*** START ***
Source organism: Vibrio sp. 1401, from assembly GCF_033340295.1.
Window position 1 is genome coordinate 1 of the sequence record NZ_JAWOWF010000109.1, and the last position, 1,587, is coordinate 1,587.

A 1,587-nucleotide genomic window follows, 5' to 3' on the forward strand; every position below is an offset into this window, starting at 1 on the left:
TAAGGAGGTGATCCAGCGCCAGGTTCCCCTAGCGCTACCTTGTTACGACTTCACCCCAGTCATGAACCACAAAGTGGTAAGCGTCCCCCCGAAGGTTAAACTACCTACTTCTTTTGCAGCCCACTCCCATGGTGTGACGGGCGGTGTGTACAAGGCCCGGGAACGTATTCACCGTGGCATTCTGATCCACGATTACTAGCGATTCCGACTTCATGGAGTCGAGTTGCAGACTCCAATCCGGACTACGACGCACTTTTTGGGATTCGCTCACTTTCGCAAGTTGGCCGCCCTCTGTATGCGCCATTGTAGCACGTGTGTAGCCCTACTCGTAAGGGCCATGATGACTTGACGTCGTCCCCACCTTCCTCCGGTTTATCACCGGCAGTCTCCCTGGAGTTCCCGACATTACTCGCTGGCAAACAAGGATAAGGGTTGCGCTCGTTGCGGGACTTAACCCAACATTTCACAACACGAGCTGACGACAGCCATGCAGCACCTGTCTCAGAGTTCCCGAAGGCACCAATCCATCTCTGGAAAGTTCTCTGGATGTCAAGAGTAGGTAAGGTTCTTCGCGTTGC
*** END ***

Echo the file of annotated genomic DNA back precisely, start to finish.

Source organism: Vibrio sp. 1401, from assembly GCF_033340295.1.
Window position 1 is genome coordinate 1 of the sequence record NZ_JAWOWF010000109.1, and the last position, 1,587, is coordinate 1,587.

A 1,587-nucleotide genomic window follows, 5' to 3' on the forward strand; every position below is an offset into this window, starting at 1 on the left:
TAAGGAGGTGATCCAGCGCCAGGTTCCCCTAGCGCTACCTTGTTACGACTTCACCCCAGTCATGAACCACAAAGTGGTAAGCGTCCCCCCGAAGGTTAAACTACCTACTTCTTTTGCAGCCCACTCCCATGGTGTGACGGGCGGTGTGTACAAGGCCCGGGAACGTATTCACCGTGGCATTCTGATCCACGATTACTAGCGATTCCGACTTCATGGAGTCGAGTTGCAGACTCCAATCCGGACTACGACGCACTTTTTGGGATTCGCTCACTTTCGCAAGTTGGCCGCCCTCTGTATGCGCCATTGTAGCACGTGTGTAGCCCTACTCGTAAGGGCCATGATGACTTGACGTCGTCCCCACCTTCCTCCGGTTTATCACCGGCAGTCTCCCTGGAGTTCCCGACATTACTCGCTGGCAAACAAGGATAAGGGTTGCGCTCGTTGCGGGACTTAACCCAACATTTCACAACACGAGCTGACGACAGCCATGCAGCACCTGTCTCAGAGTTCCCGAAGGCACCAATCCATCTCTGGAAAGTTCTCTGGATGTCAAGAGTAGGTAAGGTTCTTCGCGTTGC